As for atmosphere, mine rated a 5. I sat on an oceanfront deck watching the waves, drinking a Sam Adams and cracking crabs. I can’t think of anything anymore wonderful, can you?

Crab Bag

Crab Bag

130th Street – Bayside

13005 Coastal Highway
Ocean City, Md. 21842


Reviewed: June 13, 2009

Delivered in a paper bag right to the table, these crabs were so hot, we burned a couple of fingers getting the first couple open. These extra large crabs ($69/dozen) delivered on size. For once, the extra larges turned out to be extra large. On size alone, they rate a 4 on a scale of 5.


There seemed to be a little hesitation on the part of our server about the original home of the crabs, so I checked with another while on a bathroom break. The answer: North Carolina. Covered in spicy seasoning, these hefty crabs had the most seasoned crab eaters wiping the extra seasoning off their hands after eating a couple. Our dozen did have one bummer crab – light and watery. On taste, the crabs delivered almost a 4 on a scale of 5. You could tell they didn’t come from Chesapeake Bay, or they might have rated higher. Despite the fact it was June 13, I was told Crab Bag wasn’t getting Chesapeake Bay crabs yet. The outside sign would have led you to believe otherwise.


Service at the Crab Bag rates a 3. Perky and polite, Kate never told us the All-You-Can-Eat price ($19.99) but did immediately recommend the crabs by the dozen and the wings seasoned with Old Bay. For us, the recommendation paid off. The All-You-Can-Eaters seemed to be waiting a bit for their crabs, but their corn looked delicious. Also, I found it odd that the servers didn’t use trays to carry out the things that came with the AUCE. They stacked baskets of hush puppies on top of each other and carried them out to the tables. It just didn’t seem appetizing.


Previously, a tiny crab place, the Crab Bag has undergone a complete renovation. It now has two floors of inside seating, plus ground-floor- and second-floor outdoor seating. For ambience, we managed to get in early enough to snag seating outside on the second floor, overlooking Coastal Highway. Eleven picnic tables fit on the upper deck, but only 10 could be used. Every time somebody sat at the eleventh table, they’d move, probably because of winds and light rain. The place filled up quickly, and servers had to send people who walked up to the second floor from the highway side back downstairs to the waiting list.


Needless to say, Coastal Highway’s traffic would have been an amusing distraction, had it not been for the waiting list people and the wind – which kept trying to whip up the paper covering the picnic table. Good thing we got the extra larges. They seemed to hold everything in place. Hint: Dress for the crosswinds if you sit outside.


Rare as it is, we came home with a three crabs from the even dozen. I guess we shouldn’t chow down on wings and then expect to put away a dozen heavy crabs without a few extras.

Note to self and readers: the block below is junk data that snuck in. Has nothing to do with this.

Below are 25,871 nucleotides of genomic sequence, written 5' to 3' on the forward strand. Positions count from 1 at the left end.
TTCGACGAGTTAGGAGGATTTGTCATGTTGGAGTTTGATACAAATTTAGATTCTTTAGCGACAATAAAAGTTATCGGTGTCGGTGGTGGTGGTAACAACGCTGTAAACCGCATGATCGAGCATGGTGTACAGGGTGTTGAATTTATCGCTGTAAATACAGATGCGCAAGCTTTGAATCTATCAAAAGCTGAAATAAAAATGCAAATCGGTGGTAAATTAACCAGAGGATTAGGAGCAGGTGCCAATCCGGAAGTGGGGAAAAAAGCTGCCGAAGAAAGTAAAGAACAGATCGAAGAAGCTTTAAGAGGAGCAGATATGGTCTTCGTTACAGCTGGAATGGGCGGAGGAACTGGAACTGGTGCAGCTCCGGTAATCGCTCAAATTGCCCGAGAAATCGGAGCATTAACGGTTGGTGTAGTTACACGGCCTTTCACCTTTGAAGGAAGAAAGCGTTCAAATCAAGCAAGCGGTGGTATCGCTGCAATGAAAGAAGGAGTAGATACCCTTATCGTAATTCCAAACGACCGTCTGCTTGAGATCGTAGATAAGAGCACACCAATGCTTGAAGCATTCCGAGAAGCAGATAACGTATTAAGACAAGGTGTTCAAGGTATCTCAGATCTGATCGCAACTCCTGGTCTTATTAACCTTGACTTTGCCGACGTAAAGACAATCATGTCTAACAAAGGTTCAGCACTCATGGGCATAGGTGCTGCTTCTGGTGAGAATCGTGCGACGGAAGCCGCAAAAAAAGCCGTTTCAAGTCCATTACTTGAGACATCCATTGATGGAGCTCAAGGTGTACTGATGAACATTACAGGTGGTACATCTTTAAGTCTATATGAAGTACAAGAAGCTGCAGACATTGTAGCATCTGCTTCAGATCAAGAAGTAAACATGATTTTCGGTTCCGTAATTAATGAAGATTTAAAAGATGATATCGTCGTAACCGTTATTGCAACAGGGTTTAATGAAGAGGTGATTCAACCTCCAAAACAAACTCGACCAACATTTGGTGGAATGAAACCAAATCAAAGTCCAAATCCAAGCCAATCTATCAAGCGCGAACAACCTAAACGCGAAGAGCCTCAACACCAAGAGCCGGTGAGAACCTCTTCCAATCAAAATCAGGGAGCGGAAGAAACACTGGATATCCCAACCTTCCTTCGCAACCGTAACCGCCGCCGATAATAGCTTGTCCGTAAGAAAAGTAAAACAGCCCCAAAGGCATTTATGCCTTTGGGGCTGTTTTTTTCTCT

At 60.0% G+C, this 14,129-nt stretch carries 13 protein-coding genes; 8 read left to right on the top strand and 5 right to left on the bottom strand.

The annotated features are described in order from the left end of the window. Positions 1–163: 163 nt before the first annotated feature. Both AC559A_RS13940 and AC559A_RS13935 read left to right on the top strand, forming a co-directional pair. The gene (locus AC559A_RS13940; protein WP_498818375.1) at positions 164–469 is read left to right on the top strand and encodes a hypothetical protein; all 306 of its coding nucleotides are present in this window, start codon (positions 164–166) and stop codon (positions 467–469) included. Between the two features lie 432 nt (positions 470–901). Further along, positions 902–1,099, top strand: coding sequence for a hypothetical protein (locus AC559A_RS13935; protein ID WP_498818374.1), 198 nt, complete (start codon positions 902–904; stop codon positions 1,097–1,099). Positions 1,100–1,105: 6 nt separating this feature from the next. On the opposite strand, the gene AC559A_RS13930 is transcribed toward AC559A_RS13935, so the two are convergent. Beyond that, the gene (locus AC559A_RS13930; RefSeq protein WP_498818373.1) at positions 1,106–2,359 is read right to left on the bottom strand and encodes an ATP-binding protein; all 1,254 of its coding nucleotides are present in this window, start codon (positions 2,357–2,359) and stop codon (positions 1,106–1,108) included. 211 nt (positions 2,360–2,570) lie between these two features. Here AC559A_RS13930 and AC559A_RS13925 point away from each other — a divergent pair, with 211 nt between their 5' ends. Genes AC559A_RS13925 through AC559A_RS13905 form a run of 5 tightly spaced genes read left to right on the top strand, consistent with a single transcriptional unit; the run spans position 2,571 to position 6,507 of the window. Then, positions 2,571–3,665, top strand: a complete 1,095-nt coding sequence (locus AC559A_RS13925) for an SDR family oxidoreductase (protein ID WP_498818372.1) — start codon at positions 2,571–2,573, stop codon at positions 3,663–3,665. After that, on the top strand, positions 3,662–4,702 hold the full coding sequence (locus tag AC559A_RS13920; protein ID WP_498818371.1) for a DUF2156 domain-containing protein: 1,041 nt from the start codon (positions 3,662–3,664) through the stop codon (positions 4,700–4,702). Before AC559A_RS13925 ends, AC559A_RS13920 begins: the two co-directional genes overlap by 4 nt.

Old Mill Crabhouse

Old Mill Crabhouse

125th  Street – Bayside

Actual address:
12407 Coastal Highway
Ocean City, Md. 21842 
410-250-CRAB (2722)

 UPDATE – May 2011: Sadly, Old Mill in Ocean City won’t reopen. Delmar location is open.

Reviewed: May 22, 2009

This is the second Old Mill location. Eastern Shore locals are familiar with the Delmar, Del. location, a popular haunt known for its all-you-can-eat meals.

Perhaps it’s the newness, but the O.C. location offers up a better impression in the old Doughroller Restaurant on 125th Street. With Parkay and rolls of paper towels at every table, the décor is a typical all-you-can-eat set up – booths and long tables, great for a big family get-together. 

On our May 22, 2009 visit – grand opening night – night two of the restaurant actually being opened, the place had a few kinks to work out. The hostess sat us in a section of the restaurant where we were the only ones there, but at a table with an already full trash can. Management then decided it didn’t need to open up that part of the restaurant. The front section wasn’t even half full yet. The place was beaming with new summertime employees milling around waiting for the Memorial weekend crowds.

The server encouraged the all-you-can-eat deal at $33 (crabs, fried chicken, fried shrimp, clam crisps, corn and hush puppies), but since we remembered having that at the Delmar location and getting stuffed on everything else, we opted for just a dozen regulars.

Whether both of us misheard the waiter or he misspoke, we’ll never know. We heard $45 for a dozen. It actually was $55. There were no larges. Jumbos were $75 a dozen that night. Hint: Get the all-you-can-eat deal and tell them to only serve you only the crabs. At least that’s what I plan to do the next time I’m there. It’ll save a couple of bucks.

The crab quality rates up there – a solid 4 on a scale of 5. These were genuine Maryland crabs and fresh, too. The delivery truck was still there when we arrived. Packed with well-cooked meat and seasoned with Old Bay, these tasty gems went down easily. Regretfully, they all didn’t have claws. We’re told they’re the same ones as the all-you-can-eat, and a glance at other tables confirmed it.

The service was friendly, a 3 on a scale of 5. Once the logistics are perfected, there’s no question Old Mill’s Ocean City location will pack them in. The question will be: Will all of the crabhouses in that stretch of North O.C. – Old Mill, Higgins and Bahama Mama’s – be able to survive? We’ll see.